Objectives To evaluate the effectiveness of a population-based, statewide public health intervention designed to improve women's awareness and knowledge of the link between alcohol and cancer.
Design Cross-sectional tracking surveys conducted pre-intervention and post-intervention (waves I and III of campaign).
Setting Western Australia.
Participants Cross-sectional samples of Western Australian women aged 25–54 years before the campaign (n=136) and immediately after wave I (n=206) and wave III (n=155) of the campaign.
Intervention The ‘Alcohol and Cancer’ mass media campaign ran from May 2010 to May 2011 and consisted of three waves of paid television advertising with supporting print advertisements.
Main outcome measures Campaign awareness; knowledge of drinking guidelines and the link between alcohol and cancer; intentions towards drinking.
Results Prompted recognition of the campaign increased from 67% following wave I to 81% following wave III (adjusted OR (adj OR)=2.31, 95% CI 1.33 to 4.00, p=0.003). Improvements in women's knowledge that drinking alcohol on a regular basis increases cancer risk were found following wave I (adj OR=2.60, 95% CI 1.57 to 4.30, p<0.001) and wave III (adj OR=4.88, 95% CI 2.55 to 9.36, p<0.001) compared with baseline. Knowledge of the recommended number of standard drinks for low risk in the long term increased between baseline and wave I (adj OR=1.68, 95% CI 1.02 to 2.76, p=0.041), but not baseline and wave III (adj OR=1.42, 95% CI 0.84 to 2.39, p=0.191). Among women who drink alcohol, the proportion expressing intentions to reduce alcohol consumption increased significantly between baseline and wave III (adj OR=2.38, 95% CI 1.11 to 5.12, p=0.026). However, no significant reductions in recent drinking behaviour were found following the campaign.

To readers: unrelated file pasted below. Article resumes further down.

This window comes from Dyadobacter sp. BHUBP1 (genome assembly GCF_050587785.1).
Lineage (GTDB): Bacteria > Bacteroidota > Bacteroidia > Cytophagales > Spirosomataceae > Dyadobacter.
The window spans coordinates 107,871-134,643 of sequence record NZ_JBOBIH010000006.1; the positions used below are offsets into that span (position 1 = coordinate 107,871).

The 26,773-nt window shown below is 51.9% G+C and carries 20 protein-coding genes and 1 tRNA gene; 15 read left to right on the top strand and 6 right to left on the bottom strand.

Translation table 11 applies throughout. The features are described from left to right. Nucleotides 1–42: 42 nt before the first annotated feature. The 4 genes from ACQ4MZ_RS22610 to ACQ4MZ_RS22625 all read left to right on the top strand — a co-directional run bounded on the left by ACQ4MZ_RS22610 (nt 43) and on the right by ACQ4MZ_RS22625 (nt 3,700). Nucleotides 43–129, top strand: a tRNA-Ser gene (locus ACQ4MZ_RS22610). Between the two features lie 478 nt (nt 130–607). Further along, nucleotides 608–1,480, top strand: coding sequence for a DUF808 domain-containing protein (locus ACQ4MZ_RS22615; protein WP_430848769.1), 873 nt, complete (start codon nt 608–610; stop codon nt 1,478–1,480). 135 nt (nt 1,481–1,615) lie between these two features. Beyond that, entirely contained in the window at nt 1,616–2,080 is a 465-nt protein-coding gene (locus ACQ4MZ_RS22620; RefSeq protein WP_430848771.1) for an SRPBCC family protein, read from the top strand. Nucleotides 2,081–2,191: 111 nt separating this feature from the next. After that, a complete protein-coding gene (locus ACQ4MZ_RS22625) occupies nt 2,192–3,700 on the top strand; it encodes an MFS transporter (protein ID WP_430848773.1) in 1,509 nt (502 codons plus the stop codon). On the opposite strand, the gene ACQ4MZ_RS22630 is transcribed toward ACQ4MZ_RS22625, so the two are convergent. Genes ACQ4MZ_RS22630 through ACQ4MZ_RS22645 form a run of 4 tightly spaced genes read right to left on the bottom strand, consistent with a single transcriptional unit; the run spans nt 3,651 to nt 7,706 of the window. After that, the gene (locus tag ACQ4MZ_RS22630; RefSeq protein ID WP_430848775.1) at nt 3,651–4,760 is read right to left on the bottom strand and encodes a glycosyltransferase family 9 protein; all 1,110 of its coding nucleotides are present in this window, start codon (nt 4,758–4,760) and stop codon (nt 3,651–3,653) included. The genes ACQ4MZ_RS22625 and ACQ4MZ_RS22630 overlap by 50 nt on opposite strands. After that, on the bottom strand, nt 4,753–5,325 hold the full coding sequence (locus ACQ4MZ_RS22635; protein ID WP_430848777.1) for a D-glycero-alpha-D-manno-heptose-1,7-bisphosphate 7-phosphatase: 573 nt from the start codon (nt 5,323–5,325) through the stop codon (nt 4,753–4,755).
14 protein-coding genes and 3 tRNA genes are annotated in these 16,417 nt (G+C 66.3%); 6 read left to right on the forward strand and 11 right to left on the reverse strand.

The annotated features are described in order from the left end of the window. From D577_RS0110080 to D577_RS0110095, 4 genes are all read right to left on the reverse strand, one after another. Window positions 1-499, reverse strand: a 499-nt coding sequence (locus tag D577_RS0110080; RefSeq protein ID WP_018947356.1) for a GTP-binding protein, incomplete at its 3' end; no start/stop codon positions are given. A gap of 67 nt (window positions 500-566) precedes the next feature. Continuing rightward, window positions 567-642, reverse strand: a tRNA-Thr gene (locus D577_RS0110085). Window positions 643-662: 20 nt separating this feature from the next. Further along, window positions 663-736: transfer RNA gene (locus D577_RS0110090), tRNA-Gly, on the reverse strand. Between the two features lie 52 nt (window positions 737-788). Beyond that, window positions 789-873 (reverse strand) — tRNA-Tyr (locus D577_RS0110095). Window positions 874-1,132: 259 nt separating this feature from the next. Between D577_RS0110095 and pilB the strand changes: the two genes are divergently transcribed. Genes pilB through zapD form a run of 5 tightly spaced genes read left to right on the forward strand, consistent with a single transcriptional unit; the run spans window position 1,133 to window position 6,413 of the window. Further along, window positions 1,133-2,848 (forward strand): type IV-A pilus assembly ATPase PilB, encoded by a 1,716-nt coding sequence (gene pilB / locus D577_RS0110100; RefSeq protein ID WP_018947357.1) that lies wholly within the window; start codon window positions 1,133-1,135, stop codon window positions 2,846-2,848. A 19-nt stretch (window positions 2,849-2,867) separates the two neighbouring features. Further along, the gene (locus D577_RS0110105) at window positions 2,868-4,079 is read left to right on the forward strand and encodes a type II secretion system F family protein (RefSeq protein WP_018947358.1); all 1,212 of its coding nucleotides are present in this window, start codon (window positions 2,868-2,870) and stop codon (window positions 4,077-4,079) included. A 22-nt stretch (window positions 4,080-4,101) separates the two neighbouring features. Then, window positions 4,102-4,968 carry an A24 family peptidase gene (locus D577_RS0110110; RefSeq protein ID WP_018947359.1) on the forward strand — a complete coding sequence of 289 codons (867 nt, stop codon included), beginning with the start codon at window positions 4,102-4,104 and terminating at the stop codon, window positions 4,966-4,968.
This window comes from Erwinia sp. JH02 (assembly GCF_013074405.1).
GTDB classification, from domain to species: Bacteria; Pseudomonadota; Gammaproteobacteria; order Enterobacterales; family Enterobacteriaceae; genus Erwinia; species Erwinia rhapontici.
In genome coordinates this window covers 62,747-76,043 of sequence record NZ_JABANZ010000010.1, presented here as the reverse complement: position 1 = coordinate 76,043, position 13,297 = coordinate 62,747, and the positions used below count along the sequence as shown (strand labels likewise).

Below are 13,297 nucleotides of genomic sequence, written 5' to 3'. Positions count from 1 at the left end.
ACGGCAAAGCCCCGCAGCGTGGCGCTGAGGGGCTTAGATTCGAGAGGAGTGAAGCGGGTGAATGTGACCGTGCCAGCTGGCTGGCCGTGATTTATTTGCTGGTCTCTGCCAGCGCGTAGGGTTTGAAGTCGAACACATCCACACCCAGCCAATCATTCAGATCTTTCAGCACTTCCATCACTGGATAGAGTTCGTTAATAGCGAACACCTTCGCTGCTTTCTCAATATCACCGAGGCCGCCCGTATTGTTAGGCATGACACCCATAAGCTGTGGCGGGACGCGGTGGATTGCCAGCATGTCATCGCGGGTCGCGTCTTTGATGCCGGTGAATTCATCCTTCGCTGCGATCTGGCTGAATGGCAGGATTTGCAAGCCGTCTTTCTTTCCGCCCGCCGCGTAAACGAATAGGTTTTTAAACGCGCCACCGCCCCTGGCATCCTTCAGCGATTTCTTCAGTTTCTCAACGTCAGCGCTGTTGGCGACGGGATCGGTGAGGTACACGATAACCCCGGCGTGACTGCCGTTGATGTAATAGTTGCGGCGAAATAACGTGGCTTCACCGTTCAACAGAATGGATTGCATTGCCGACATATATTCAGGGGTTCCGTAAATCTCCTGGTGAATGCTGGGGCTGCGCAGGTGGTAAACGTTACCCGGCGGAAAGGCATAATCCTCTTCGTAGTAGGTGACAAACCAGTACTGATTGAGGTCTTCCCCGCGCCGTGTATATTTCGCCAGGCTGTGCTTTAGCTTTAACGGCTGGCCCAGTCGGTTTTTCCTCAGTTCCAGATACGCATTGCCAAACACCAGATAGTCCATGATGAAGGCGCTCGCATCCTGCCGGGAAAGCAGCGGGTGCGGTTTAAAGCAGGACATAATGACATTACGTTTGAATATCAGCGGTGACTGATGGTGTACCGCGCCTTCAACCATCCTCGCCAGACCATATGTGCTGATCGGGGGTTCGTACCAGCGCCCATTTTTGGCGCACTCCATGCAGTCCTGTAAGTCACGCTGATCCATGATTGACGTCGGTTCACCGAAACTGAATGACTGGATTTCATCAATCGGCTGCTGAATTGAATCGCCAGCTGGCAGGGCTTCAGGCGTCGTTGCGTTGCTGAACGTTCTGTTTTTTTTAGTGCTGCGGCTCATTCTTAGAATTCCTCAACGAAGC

Conclusions Results indicate a population-based mass media campaign can reach the target audience and raise awareness of links between alcohol and cancer, and knowledge of drinking guidelines. However, a single campaign may be insufficient to measurably curb drinking behaviour in a culture where pro-alcohol social norms and product marketing are pervasive.
- PUBLIC HEALTH
- EDUCATION & TRAINING (see Medical Education & Training)
- PREVENTIVE MEDICINE
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Strengths and limitations of this study
This is the first published evaluation of a mass media campaign highlighting the link between alcohol and cancer.
Results indicate this innovative mass media intervention produced medium to large effects on improving women's awareness and knowledge regarding alcohol and cancer.
A strength of the evaluation design was the inclusion of a baseline survey assessing women's knowledge and intentions concerning alcohol and cancer prior to the intervention.
The use of cross-sectional tracking surveys without a control group did not allow for the contribution of secular trends to the results to be measured.
The campaign advertisements have potential to be adapted for use and evaluation in other settings.